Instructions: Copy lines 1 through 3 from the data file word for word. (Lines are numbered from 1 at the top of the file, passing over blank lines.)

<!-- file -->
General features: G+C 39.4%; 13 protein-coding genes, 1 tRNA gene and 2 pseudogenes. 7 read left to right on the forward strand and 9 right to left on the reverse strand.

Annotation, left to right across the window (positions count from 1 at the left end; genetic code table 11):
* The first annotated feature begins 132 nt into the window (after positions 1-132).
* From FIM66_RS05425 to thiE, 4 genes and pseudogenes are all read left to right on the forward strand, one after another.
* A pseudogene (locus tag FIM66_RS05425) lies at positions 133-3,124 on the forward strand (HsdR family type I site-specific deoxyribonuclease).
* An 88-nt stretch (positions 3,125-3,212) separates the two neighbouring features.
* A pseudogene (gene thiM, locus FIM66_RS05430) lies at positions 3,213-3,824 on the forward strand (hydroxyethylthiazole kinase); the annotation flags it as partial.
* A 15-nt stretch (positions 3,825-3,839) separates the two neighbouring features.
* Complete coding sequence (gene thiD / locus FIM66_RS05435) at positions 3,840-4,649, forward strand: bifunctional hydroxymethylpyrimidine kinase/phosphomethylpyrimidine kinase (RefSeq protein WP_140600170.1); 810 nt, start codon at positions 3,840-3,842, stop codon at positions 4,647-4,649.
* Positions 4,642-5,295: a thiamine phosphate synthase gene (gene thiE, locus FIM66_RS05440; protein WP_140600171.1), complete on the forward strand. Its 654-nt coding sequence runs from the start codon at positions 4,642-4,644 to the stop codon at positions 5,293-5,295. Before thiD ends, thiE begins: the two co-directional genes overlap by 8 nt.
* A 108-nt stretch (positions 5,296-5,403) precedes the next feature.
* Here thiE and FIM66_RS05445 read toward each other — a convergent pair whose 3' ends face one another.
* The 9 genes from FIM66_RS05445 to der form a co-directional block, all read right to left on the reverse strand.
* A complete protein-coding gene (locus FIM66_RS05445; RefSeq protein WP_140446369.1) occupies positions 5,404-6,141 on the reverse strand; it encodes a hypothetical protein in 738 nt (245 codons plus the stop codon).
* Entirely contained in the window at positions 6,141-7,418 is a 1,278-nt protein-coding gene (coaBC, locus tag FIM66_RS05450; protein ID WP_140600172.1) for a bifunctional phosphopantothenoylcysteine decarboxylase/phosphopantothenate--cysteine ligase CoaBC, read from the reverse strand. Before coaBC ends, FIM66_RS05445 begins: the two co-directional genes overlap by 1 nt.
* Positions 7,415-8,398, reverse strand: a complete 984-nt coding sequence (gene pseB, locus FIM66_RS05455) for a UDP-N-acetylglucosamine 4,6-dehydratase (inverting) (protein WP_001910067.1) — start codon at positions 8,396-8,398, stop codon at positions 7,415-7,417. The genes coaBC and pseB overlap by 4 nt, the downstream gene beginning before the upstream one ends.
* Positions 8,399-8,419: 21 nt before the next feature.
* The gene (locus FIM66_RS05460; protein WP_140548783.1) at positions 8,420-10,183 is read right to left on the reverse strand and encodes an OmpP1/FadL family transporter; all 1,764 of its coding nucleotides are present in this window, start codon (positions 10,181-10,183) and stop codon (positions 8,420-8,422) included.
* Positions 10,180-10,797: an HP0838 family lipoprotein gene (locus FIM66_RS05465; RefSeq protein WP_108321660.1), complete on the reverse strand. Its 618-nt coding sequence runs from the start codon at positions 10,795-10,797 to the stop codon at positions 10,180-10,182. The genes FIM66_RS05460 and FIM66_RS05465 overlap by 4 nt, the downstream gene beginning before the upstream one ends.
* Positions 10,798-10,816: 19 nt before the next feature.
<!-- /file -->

General features: G+C 39.4%; 13 protein-coding genes, 1 tRNA gene and 2 pseudogenes. 7 read left to right on the forward strand and 9 right to left on the reverse strand.

Annotation, left to right across the window (positions count from 1 at the left end; genetic code table 11):
* The first annotated feature begins 132 nt into the window (after positions 1-132).